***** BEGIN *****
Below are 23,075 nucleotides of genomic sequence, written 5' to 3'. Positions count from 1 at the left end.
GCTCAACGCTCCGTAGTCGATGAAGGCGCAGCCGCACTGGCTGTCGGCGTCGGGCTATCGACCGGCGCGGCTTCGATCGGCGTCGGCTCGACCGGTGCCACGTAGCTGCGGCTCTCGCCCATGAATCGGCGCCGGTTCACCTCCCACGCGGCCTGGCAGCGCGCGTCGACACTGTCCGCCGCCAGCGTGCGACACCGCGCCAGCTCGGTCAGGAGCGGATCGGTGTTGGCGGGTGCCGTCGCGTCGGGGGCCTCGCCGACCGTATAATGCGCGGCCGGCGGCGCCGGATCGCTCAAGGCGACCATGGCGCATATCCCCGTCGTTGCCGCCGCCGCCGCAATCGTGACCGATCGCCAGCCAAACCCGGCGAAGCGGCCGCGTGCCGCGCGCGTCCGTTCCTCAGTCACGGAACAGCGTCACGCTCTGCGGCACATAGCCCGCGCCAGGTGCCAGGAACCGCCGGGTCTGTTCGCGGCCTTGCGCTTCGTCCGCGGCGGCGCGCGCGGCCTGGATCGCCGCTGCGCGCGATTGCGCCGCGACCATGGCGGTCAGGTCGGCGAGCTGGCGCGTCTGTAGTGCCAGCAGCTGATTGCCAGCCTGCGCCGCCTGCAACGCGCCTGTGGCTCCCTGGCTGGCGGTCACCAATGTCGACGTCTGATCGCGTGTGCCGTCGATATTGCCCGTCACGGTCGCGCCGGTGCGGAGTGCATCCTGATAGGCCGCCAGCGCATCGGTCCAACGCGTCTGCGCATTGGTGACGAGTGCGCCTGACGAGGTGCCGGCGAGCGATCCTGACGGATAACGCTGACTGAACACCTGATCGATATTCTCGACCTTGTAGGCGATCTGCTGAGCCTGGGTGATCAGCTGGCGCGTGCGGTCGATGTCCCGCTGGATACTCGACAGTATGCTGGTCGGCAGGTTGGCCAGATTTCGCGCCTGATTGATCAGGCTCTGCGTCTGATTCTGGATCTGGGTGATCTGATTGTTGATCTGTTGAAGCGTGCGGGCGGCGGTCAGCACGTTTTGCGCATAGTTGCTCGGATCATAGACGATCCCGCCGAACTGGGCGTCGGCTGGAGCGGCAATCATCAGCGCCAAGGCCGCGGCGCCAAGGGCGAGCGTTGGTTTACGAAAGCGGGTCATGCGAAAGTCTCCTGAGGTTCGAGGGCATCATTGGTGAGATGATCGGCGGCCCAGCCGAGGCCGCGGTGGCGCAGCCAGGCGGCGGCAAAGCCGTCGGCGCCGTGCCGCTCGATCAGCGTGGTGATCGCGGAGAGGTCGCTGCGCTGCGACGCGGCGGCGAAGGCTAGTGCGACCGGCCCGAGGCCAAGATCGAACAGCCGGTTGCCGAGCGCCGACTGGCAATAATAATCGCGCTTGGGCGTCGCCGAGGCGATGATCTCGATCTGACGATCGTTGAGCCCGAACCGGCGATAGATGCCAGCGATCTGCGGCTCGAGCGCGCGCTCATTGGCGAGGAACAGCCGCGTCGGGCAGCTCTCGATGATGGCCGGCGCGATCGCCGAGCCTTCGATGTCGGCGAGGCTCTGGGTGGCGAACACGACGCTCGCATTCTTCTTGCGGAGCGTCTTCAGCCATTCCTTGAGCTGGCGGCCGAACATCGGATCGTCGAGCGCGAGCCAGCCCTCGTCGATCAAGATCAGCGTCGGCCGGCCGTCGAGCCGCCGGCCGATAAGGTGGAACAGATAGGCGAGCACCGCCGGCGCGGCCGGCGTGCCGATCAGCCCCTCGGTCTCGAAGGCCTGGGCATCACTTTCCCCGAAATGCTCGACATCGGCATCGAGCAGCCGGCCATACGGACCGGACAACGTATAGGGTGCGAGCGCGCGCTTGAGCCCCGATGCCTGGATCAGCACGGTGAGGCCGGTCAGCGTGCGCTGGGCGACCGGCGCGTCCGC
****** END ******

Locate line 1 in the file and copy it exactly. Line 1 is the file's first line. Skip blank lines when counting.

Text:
Below are 23,075 nucleotides of genomic sequence, written 5' to 3'. Positions count from 1 at the left end.